Our rating: FalseBased on our research, we rate FALSE the claim that an image posted on social media shows a widely distributed, inefficient EV charging station. The charging units, which now can run on biofuel, provide more than 50 mpg– about 10 times the amount claimed in the post. And this particular model is not widespread as the post asserts, as it is one of just three created by an EV owner for rural areas in Australia.

Our fact-check sources:Jon Edwards, Dec. 7-10, Email exchange with USA TODAYAssociated Press, July 13, Electric vehicle charging company Electrify America to double number of EV chargersUSA TODAY, Oct 26, General Motors gives its U.S. dealers 40,000 EV charging outlets for public useReuters, Nov. 8, Australia bumps up investment in EV chargers, shuns sales targetsInfrastructure Australia, accessed Dec. 7, National highway electric vehicle fast chargingUSA TODAY, Dec 22, 2020, Fact check: Viral image falsely claims diesel generator is charging an electric carTesla Owners Club Western Australia, Dec. 11, 2018, EV charging with diesel powered ChargePod skid – a solution for locations with inadequate powerThe Driven, Dec 14, 2018, Using diesel to charge EVs in the outback is greener than you thinkThe Driven, Jan. 15, How biodiesel EV chargers could connect remote locationsChuffed.org, accessed Dec. 8, The Big Lap has gaps. Let’s plug this gap to unite the NationEdison Electric Institute, Dec. 7, Electric companies join together to form national electric highway coalitionPolitifact, July 20, Fact-check: No, this Round Rock car charging station isn’t diesel-poweredThomas Braunl, Dec. 9, Email exchange with USA TODAYRob Bresnahan, Dec. 8-9, Email exchange with USA TODAYLarson Electronics, accessed Dec. 10, Temporary Electric Vehicle Charging Station w/Diesel GeneratorThank you for supporting our journalism. You can subscribe to our print edition, ad-free app or electronic newspaper replica here.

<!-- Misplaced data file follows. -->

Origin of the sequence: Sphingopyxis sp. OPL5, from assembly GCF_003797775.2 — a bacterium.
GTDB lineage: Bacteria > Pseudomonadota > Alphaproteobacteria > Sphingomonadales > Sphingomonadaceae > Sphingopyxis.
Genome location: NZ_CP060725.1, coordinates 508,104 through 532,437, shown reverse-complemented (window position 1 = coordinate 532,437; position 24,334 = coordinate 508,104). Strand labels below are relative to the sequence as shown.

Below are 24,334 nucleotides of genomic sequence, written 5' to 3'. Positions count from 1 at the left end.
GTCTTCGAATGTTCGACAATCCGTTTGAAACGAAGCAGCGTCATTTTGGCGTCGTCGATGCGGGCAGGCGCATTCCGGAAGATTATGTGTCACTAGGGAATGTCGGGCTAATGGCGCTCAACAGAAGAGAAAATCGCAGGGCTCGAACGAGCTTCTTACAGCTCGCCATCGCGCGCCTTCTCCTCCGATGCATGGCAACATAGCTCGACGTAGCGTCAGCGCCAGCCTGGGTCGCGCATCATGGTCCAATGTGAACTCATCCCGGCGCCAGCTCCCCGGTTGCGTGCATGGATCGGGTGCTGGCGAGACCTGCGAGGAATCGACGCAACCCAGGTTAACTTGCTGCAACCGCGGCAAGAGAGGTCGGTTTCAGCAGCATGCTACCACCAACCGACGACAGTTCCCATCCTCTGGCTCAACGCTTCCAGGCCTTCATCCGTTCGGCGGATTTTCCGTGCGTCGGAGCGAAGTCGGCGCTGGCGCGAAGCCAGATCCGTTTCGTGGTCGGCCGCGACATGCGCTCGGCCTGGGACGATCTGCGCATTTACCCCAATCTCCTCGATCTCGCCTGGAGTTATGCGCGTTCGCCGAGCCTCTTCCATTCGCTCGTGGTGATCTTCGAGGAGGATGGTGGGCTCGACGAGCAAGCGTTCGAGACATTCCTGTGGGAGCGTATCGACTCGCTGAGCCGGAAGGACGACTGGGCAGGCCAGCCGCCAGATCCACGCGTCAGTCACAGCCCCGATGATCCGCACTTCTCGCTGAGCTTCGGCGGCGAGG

Our fact-check work is supported in part by a grant from Facebook.